Compromising Healthcare Data

True Health Diagnostics

True Health Diagnostics, a health services company (based in DFW – Frisco specifically) specializes in “comprehensive testing for early detection of chronic diseases.” True Health produces medical reports that contain a deep look into the personal health of patients.

In 2017, there was a serious flaw in their website that allowed users to view virtually anyone else’s detailed health records and blood tests by simply changing a single digit in a URL.

While logged into True Health’s website, a user could download their medical files right from their dashboard into a PDF format for ease of use. However, by changing the URL on the link to your personal PDF, you could download someone else’s personal information.

In other words, there was no authorization needed to access the medical records because they were being stored sequentially as a PDF file and they all sat in the same folder that patients access with a Web browser. This is a basic form of exploitation known as HTTP Parameter Pollution where an attack can bypass authorization by simply changing a hyperlinks parameter. For more information on this form of attack, see my previous post on HTTP Parameter Pollution.

Catholic Health Care Services

In the summer of 2016, The Catholic Health Care Services of the Archdiocese of Philadelphia (CHCS) agreed to settle HIPAA violations with the Department of Health and Human Services’ Office for Civil Rights (OCR). In doing so, CHCS agreed to implement a Corrective Action Plan and paid a financial penalty $650,000.

What led to the HIPAA violation was essentially from the theft of an employee’s company issued iPhone. Because CHCS provided management and IT services as a business associate to six skilled nursing facilities, the phone theft compromised the protected health information (PHI) of over 400 nursing home residents. OCR also found that CHCS did not have an effective risk analysis and risk management plan.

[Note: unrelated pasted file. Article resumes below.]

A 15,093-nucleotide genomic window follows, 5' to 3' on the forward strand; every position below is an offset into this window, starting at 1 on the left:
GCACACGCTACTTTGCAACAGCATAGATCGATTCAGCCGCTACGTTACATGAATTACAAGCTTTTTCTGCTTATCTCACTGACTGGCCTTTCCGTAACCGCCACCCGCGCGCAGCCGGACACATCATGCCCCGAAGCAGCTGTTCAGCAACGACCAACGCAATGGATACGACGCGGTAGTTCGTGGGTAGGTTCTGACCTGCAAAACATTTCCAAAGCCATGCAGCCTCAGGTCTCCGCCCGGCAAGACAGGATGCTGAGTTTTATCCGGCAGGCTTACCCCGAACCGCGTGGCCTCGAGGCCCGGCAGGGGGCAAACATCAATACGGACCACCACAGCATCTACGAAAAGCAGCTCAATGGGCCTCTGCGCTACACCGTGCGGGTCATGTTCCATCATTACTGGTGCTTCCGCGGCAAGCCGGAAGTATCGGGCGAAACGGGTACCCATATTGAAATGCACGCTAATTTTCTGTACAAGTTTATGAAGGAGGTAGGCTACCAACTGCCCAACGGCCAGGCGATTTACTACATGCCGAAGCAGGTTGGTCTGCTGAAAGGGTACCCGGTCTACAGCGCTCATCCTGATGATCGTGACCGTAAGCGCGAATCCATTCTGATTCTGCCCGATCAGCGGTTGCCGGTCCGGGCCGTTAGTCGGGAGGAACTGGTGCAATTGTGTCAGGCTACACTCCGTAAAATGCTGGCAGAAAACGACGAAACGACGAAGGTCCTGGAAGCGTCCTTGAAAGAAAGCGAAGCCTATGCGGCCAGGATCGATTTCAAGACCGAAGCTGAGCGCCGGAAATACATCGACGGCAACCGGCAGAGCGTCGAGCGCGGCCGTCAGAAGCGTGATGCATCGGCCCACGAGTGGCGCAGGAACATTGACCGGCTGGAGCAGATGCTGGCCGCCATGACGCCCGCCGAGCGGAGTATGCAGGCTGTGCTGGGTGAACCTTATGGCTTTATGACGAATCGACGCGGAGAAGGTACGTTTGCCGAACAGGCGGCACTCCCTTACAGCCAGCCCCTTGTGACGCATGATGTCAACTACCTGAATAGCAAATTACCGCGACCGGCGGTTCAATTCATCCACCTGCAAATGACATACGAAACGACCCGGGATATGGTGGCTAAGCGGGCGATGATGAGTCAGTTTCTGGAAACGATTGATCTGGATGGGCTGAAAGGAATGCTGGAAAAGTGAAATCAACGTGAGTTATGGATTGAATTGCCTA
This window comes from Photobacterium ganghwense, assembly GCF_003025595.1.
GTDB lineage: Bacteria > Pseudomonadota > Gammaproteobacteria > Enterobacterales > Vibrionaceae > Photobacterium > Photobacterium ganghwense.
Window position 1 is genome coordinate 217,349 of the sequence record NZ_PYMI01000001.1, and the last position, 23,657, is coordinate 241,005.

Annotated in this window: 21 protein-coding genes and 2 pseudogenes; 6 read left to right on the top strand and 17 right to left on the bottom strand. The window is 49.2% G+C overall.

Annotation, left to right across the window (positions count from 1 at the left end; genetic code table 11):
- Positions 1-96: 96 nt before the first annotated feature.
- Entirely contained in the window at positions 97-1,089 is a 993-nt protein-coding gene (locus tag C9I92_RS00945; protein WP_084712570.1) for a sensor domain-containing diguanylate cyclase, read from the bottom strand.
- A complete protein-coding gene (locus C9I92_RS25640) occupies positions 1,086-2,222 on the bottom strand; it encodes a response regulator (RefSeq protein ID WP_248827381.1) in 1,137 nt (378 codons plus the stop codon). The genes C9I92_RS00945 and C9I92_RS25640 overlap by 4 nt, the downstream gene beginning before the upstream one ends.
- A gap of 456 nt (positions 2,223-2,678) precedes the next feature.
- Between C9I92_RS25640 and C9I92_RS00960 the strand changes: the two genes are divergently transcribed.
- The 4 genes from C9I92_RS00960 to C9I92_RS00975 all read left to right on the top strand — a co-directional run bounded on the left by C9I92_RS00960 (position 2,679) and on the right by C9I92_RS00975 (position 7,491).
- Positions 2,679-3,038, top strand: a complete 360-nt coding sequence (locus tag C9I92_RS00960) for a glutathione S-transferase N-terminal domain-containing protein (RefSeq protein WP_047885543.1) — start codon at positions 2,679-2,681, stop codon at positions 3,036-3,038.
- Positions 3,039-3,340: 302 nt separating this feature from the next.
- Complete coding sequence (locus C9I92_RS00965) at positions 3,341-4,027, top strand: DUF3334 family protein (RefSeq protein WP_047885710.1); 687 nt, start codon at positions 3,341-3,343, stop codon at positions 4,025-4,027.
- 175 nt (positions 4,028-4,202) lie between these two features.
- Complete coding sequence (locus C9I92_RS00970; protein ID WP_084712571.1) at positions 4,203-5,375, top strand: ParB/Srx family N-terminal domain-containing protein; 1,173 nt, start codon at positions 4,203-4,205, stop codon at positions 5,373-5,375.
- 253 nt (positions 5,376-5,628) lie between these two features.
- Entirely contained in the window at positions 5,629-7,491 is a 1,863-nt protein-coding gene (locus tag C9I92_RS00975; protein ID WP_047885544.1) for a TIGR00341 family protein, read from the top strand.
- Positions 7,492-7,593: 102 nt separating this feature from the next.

The employee’s phone was initially stolen in 2014 and was neither encrypted nor password protected. The information stored on the iPhone was extensive: social security numbers, medical procedures, information regarding diagnosis and treatment, etc. At the time of this incident, CHCS lacked a formal policy which addressed removing company issued mobile devices away from facilities.

Feinstein Institute for Medical Research

In one of the largest settlement amounts agreed with the OCR, Feinstein Institute for Medical Research agreed to pay $3.9 million over HIPAA violations. The Feinstein Institute is a non-profit biomedical research institute based in New York. This settlement stems from a large investigation into a data breach of 13,000 research participants data in 2012.

Similar to the CHCS breach above, this too was from theft. The laptop was stolen from an employee’s vehicle (which was left in the back seat of a car in full view) and was also unencrypted without password protection. It stored a large amount of data including study participant’s full names, social security numbers, medical diagnoses, prescribed medications, and other medical data relating to the research study. The OCR levied a heavy financial penalty on the Feinstein Institute over violations such as: